Patients with a previous diagnosis of MRSA colonisation and/or infection, whether or not they had negative screens subsequently, were flagged automatically as a 'risk group' (RG) patient on their arrival in the ED using the Oracle database. Those patients with a prior diagnosis of MRSA colonisation were compared to those without it in respect of age, sex, triage category, total ED processing time, and time from a bed on a ward being requested until the patient was admitted. Triage is the systematic prioritisation of patients. The Manchester Triage System uses a series of criteria to decide what level of priority patients should have on the basis of their presentation. The National Triage scale from the UK is used in many EDs and is a five-point scale from immediate (red), very urgent (orange), urgent (yellow), standard (green) to non-urgent (blue). 9 The results from all patients screened for MRSA by the hospital's diagnostic laboratory were entered on the laboratory information system, and this informs the hospital's inpatient system at 06:00 on the morning following MRSA results being available. The hospital's inpatient system informed in turn the Oracle database, and if the patient subsequently re-attended the ED, that patient was automatically flagged as RG and selectively screened for evidence of ongoing MRSA colonisation. Patients previously MRSA positive or RG were screened with swabs from the nose, groin and broken areas of skin, and swabs were cultured on MRSA Select Chromogenic Agar (Bio-Rad Life Science group, Marnes La Coquette, France). Patients positive for MRSA were decolonised according to guidelines, and this was commenced in the ED and continued on hospital wards after admission. 10 The ED is open plan with 14 cubicles and two side rooms. Clinically stable patients with a prior history of MRSA were isolated, where possible in these rooms, pending the availability of other isolation facilities in the hospital. However, these side rooms do not have separate toilet facilities or an ante room, and frequently the number of patients requiring isolation for MRSA and for other indications exceeds the capacity of the two rooms. Other patients in the department wait on trolleys or chairs, usually in close proximity to other patients in the open plan area.
Cox proportional hazards methods were used to evaluate relative probabilities of being admitted for RG patients versus non-RG patients (NRG) who acted as controls. The interval time to event analysis determines whether a patient category has an increased or decreased chance of admittance at a particular time point, and the result is defined by a hazard ratio.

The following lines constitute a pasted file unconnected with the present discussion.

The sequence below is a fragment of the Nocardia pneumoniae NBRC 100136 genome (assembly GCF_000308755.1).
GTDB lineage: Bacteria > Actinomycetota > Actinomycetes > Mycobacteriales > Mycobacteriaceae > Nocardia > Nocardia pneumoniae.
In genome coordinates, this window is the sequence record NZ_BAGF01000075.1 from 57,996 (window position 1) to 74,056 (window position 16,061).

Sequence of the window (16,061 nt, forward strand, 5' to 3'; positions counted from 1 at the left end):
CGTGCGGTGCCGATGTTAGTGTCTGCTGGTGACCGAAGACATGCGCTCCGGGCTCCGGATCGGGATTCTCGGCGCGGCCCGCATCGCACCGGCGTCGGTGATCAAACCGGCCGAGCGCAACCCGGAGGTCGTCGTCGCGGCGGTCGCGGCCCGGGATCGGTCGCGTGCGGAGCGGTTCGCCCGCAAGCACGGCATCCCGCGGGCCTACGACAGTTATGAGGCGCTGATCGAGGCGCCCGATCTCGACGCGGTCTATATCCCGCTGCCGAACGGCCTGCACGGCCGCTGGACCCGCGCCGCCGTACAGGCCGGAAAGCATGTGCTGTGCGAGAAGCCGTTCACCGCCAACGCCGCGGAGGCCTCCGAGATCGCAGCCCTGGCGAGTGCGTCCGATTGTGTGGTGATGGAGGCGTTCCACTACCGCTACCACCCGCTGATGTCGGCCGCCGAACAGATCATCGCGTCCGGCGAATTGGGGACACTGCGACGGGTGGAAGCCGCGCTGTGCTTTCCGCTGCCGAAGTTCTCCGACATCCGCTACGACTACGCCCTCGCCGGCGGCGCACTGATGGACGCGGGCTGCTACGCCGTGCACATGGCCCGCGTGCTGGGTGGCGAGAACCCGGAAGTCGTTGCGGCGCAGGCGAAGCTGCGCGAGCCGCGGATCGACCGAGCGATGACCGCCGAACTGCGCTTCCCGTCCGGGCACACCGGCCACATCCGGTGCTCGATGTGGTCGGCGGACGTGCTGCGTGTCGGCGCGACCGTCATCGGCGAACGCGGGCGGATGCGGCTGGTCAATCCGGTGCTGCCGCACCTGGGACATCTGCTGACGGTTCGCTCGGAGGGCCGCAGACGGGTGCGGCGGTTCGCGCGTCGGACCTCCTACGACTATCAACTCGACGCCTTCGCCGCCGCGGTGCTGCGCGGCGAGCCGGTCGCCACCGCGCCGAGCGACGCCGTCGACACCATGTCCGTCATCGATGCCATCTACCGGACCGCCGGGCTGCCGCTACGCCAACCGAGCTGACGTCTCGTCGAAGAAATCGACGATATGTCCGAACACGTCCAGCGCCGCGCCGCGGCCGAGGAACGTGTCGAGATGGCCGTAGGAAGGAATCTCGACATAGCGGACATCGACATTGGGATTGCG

A multifactorial model was used to examine whether risk group identification was independently significant in the presence of confounding variables such as age and sex. In addition the model was stratified into triage categories. Stata (version 10, College Station, TX, USA) was used to analyse the data and P < 0.05 was deemed to be significant. The expected median time to be admitted following a request for a ward bed was 10.5 h; NRG patients waited a median of 10.4 h (IQR: 3.1-20.6) compared with 12.9 h (IQR: 4.3-26.6) for RG patients. The results of the Cox model revealed that older age (>65 years old) and female sex were statistically significant factors influencing the time spent in the ED from arrival to a bed request but MRSA colonisation was not (Table II) . However, female sex, age >65 years and RG status all independently predicted a longer stay in the ED following a request for a hospital bed, i.e. RG status did not impact on the ED's and the on-call team's processing of patients but did influence the time taken to allocate a ward bed (Table II) .
Risk factors for healthcare-associated MRSA infection include advanced age, male gender, previous hospitalisation, nursing home care, length of hospitalisation, a stay in intensive care, chronic medical illness, prior antibiotic use, presence of indwelling devices, asymptomatic colonisation with MRSA and exposure to an infected or colonised patient. 11 In this study we applied the term RG only to those with a prior diagnosis of MRSA colonisation or infection in our hospital laboratory. All such patients were electronically flagged as RG on their return to the ED. The flagging of patients with a prior diagnosis of MRSA and selective rescreening of this group in this study was associated with a prolonged ED stay.
In the USA it is estimated that the rate of MRSA colonisation in the community is about 2% of the population. 12 Gopal et al. found that 6.7% of screened adult emergency admissions to their UKbased hospital were colonised with MRSA. 8 It is estimated that a non-isolated MRSA carrier will infect 0.14 patients per day in the absence of decolonisation. 13 Consequently, the early identification of colonised/infected patients and the prompt implementation of contact precautions are important in preventing MRSA transmission in hospitals. 8,     With regards to the limitations of our research, the RG status of a patient is not validated but is assumed to reflect all patients with a previous positive result for MRSA colonisation in our hospital. The study required the analysis of a real-time computer database which is dependent upon the medical and nursing staff putting in data in a time-sensitive manner. We have no reason to believe that any failure to do so would have been more prevalent in either those with or without MRSA.